Freshly isolated tumor-infiltrating lymphocytes (TIL) from stage IV melanoma patients were cultured for 2 weeks with low doses of interleukin-2 (IL-2; 120 IU/ml), to select potentially for tumor-specific lymphocytes present in the neoplastic lesion, followed by high doses (6000 IU/ml) to achieve lymphocyte expansion. TIL were serially analyzed for their expansion, phenotype and cytotoxic activity against autologous and allogeneic tumor cells. A preferential lysis of autologous melanoma cells was obtained in long-term cultures of 7/13 cases (54%), while the remaining ones showed a major-histocompatibility-complex-unrestricted, lymphokine-activated-killer(LAK)-like activity at the time of in vivo injection. Sixteen patients with metastatic melanoma were infused with TIL (mean number: 6.8×109, range: 0.35 × 109-20 × 109) and IL-2 (mean dose: 130 × 106 IU, range: 28.8 × 106-231 × 106 IU); 1 complete and 3 partial responses were observed in 12 evaluable patients (response rate 33%). In all responding patients, injected TIL showed an in vitro preferential lysis of autologous tumor cells, while in no cases were TIL with LAK-like activity associated with a clinical response. The mean autologous tumor cytotoxic activity of TIL at the time of in vivo injection was significantly higher in responding patients in comparison to nonresponding ones, suggesting that a marked and preferential cytolysis of autologous tumor cells is associated with the therapeutic efficacy of TIL.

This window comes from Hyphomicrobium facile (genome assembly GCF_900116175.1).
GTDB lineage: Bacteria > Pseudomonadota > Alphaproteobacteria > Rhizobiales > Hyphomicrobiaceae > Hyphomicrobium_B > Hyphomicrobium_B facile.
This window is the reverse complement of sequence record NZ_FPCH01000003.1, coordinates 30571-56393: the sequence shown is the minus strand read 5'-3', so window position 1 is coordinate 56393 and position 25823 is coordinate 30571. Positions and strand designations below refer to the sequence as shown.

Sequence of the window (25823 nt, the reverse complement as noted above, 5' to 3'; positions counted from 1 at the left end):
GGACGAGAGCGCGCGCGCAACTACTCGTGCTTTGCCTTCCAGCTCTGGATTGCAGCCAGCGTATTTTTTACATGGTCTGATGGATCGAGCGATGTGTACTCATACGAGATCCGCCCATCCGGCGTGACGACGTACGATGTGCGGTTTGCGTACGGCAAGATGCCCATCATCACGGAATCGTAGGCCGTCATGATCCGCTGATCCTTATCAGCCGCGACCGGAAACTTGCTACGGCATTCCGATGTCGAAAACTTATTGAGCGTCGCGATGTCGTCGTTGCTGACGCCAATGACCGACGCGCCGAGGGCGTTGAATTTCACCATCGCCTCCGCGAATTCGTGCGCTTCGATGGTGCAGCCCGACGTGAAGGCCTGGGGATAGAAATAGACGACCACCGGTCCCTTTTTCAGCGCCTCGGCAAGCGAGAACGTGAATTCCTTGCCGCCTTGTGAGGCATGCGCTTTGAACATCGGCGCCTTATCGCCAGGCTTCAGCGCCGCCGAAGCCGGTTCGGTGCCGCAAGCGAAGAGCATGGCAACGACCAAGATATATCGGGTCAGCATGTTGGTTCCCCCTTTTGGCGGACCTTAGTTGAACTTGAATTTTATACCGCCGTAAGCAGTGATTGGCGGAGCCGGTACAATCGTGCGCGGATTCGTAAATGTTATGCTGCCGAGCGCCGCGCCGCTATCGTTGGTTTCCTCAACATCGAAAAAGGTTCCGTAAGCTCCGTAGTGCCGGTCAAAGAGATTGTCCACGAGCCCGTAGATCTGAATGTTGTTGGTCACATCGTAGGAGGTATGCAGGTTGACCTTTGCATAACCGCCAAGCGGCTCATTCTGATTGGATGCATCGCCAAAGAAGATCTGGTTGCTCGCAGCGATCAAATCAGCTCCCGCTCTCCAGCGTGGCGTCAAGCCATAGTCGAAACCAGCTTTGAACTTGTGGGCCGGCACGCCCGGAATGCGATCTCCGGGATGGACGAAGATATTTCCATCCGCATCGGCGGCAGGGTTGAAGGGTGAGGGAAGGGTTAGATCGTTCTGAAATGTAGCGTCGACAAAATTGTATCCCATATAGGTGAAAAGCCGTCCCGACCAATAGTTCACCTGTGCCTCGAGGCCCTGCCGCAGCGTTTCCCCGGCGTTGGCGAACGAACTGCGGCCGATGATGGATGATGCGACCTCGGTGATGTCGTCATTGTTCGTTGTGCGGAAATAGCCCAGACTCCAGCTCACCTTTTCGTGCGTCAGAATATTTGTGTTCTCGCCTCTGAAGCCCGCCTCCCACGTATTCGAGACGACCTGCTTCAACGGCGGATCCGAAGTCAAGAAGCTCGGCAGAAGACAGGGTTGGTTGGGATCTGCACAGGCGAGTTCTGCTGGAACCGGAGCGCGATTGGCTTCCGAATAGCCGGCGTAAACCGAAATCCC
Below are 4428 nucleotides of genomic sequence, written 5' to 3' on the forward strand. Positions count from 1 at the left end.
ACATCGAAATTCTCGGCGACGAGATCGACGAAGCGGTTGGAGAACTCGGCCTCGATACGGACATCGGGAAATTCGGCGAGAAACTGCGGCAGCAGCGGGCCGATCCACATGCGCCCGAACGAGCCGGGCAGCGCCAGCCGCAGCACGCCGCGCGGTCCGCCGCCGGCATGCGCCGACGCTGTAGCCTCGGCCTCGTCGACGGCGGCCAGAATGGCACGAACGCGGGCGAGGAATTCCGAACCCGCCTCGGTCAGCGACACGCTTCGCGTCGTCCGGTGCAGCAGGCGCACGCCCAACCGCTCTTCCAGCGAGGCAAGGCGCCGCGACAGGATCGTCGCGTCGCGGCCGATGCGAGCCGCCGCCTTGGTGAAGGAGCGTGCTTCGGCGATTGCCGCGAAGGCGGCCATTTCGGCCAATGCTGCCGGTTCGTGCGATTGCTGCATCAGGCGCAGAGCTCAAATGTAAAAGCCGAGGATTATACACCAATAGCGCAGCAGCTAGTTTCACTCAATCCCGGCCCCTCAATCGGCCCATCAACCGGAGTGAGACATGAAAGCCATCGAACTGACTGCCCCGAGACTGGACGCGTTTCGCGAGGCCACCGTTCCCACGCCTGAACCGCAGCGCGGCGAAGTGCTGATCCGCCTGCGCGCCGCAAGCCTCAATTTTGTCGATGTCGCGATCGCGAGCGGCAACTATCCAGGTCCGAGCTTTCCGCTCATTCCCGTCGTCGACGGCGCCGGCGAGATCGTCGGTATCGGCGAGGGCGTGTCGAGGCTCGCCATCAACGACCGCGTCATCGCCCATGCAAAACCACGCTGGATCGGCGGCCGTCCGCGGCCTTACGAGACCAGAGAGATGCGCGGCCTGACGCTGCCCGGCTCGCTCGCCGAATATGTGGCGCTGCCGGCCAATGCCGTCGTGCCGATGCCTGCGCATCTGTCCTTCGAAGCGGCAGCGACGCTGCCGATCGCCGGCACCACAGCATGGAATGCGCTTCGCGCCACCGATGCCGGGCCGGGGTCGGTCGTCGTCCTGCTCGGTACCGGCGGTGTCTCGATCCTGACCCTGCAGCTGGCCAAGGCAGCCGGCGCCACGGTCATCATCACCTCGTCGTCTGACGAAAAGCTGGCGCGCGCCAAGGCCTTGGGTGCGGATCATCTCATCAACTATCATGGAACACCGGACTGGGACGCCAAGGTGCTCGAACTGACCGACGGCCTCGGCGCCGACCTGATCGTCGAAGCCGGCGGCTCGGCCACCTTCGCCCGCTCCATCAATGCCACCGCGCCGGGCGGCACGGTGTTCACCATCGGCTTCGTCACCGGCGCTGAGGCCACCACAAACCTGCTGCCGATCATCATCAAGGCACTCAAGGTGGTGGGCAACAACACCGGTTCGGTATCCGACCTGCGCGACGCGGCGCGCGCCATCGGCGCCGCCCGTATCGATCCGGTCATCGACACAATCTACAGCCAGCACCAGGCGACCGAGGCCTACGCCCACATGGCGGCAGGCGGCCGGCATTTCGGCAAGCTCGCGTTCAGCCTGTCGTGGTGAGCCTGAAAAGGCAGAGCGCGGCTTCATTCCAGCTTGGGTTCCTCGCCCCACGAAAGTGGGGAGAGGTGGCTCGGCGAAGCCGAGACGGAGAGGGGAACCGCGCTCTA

- Tumor-infiltrating lymphocytes
ASJC Scopus subject areas
- Cancer Research